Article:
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America's 'alarming' binge-drinking problem: By the numbers
The CDC says far too many Americans are hooked on booze. Here, a numerical look at just how big our drinking problem really is
 
Somewhat surprisingly, Americans 65 and over tend to have more binge-drinking sessions each month than youngsters in the 18-24 age group, according to the CDC.
Somewhat surprisingly, Americans 65 and over tend to have more binge-drinking sessions each month than youngsters in the 18-24 age group, according to the CDC.
Max Power/Corbis

"After an alcohol-infused holiday season," many New Year's resolvers vowed to cut back on their drinking in January, says Carly Weeks in Canada's The Globe and Mail. Well, "a new report suggests many may want to cut back throughout the rest of the year as well." The U.S. Centers for Disease Control and Prevention (CDC) released a major report on Wednesday outlining the "alarming" amount of binge-drinking in America, and the numbers are, well, sobering. Here's a look:

4
Drinks needed in a two-hour sitting to qualify as a "binge" for a woman

1
Maximum daily alcoholic drinks the CDC recommends as a limit for women

5
Drinks needed in a two-hour sitting to qualify as a "binge" for a man

2
Maximum daily alcoholic drinks the CDC recommends as a limit for men

7.9
Drinks consumed in the average binge-drinking session in the U.S.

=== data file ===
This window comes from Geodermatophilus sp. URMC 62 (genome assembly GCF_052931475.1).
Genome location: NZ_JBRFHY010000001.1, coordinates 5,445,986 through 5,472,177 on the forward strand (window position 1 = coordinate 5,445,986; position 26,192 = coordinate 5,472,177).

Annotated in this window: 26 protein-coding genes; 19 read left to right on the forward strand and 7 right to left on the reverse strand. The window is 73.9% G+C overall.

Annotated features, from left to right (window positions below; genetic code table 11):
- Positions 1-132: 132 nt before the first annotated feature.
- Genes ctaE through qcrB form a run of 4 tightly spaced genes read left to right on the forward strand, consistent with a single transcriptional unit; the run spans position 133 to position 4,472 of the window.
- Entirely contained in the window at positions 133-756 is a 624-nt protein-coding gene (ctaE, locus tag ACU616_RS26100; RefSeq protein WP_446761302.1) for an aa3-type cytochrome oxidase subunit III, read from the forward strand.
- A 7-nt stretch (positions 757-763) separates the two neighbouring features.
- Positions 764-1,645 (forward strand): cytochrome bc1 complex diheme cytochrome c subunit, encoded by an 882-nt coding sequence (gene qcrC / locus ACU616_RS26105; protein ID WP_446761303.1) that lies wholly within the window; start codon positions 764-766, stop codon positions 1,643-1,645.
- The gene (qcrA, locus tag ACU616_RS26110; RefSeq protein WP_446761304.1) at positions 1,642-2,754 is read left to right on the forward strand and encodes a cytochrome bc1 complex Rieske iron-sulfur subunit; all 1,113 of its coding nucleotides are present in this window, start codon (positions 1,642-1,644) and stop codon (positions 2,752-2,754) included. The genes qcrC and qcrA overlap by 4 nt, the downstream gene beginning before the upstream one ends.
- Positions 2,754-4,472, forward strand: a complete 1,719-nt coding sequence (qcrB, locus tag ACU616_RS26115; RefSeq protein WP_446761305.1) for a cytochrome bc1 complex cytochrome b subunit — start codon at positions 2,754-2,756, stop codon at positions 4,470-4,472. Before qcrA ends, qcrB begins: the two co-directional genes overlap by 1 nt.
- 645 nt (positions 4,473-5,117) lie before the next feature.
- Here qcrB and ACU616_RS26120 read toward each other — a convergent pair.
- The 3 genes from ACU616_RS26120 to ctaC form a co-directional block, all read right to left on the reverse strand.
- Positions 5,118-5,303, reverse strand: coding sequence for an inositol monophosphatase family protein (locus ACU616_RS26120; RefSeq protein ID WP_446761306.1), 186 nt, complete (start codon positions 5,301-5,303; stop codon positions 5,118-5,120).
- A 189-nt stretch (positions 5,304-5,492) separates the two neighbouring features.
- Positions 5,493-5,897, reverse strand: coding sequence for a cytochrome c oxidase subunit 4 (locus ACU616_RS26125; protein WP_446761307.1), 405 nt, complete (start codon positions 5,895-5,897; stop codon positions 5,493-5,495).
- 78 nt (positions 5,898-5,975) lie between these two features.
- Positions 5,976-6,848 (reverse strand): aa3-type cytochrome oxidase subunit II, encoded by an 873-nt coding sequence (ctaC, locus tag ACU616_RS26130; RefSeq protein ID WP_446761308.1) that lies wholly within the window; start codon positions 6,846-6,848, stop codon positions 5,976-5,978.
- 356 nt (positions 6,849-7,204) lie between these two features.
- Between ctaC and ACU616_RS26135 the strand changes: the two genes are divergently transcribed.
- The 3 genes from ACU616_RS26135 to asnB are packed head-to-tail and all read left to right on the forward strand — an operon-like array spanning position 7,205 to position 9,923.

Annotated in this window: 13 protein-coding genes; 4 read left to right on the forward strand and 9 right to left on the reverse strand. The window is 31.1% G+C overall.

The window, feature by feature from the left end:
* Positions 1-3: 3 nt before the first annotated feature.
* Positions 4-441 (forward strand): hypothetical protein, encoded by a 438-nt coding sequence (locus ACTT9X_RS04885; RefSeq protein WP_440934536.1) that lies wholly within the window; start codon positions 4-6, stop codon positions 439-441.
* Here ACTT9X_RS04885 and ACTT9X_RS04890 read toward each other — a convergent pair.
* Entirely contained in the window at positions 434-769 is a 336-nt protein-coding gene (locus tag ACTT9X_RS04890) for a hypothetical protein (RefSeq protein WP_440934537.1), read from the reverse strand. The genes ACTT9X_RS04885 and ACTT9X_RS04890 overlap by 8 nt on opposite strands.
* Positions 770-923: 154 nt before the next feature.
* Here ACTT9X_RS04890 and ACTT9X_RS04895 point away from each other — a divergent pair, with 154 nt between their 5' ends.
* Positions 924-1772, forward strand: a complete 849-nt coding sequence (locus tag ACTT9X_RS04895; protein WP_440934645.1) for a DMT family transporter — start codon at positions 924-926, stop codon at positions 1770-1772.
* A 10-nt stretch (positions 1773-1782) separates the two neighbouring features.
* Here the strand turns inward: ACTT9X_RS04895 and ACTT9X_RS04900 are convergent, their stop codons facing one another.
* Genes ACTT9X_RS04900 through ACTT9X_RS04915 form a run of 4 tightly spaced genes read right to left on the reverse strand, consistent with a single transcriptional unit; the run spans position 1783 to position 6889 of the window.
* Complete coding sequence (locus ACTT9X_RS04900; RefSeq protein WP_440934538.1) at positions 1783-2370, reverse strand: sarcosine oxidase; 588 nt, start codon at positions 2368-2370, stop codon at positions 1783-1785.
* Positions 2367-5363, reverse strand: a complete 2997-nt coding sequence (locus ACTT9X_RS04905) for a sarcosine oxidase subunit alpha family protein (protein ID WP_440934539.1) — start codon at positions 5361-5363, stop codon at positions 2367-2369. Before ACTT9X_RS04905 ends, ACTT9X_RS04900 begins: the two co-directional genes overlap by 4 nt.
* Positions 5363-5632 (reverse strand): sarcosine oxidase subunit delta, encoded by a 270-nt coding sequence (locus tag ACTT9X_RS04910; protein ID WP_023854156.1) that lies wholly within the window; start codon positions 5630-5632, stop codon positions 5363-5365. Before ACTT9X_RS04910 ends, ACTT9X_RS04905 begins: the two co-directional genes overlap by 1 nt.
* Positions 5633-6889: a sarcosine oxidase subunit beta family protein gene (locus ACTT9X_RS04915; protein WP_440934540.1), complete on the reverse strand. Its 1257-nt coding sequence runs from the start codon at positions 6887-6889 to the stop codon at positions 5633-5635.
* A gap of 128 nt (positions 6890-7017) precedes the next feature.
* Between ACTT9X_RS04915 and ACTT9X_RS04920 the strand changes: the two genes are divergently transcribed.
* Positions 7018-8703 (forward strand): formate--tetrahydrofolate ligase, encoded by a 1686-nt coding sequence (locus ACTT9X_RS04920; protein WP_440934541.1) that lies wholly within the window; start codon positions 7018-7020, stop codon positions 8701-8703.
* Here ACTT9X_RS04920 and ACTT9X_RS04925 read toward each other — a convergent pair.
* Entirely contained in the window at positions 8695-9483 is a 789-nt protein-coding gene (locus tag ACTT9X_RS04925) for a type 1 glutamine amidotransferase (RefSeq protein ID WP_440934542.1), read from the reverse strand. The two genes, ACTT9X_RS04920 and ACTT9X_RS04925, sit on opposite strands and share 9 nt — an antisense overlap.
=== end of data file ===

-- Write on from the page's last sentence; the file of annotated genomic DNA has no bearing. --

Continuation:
17.1
Percent of U.S. adults who binge-drank at least four times a month in 2010. (That's 38 million people.)

4.4
Binge sessions that the average U.S. binge-drinker engages in each month

28.2
Percent of 18- to 24-year-olds who binge drink

9.3
Drinks per average session for bingers in the 18-24 group

4.2
Binge sessions that the average 18- to 24-year-old binger engages in each month

5.7
Drinks per average session for bingers 65 and up

5.5
Binge sessions that the average 65+ binger engages in each month

25.6
Percent of Wisconsin adults who are binge drinkers, the highest rate in the nation

10.9
Percent of Utah adults who are binge drinkers, the lowest rate

20.2
Percent of U.S. adults earning $75,000 a year or more who binge drink

16.2
Percent of U.S. adults earning $25,000 a year or less who binge drink

50
Percent of all beer, wine, and liquor consumed in the U.S. that goes down during binge sessions

90
Percent of all beer, wine, and liquor consumed in the 18-24 age group that goes down during binge sessions

20
Percent of binge drinkers who fit the medical definition of alcoholism

$223.5 billion
Annual estimated cost of America's drinking problem, including medical expenses, crime, and lost productivity

80,000
Americans who die each year from drinking-fueled causes, including drunk-driving and suicide

458,000
Adults the CDC surveyed to reach its conclusions. "I know this sounds astounding, but I think the numbers we're reporting are really an underestimate," says the CDC's Dr. Robert Brewer.

Source: AP, Bloomberg, CDC (2), Globe and Mail

 

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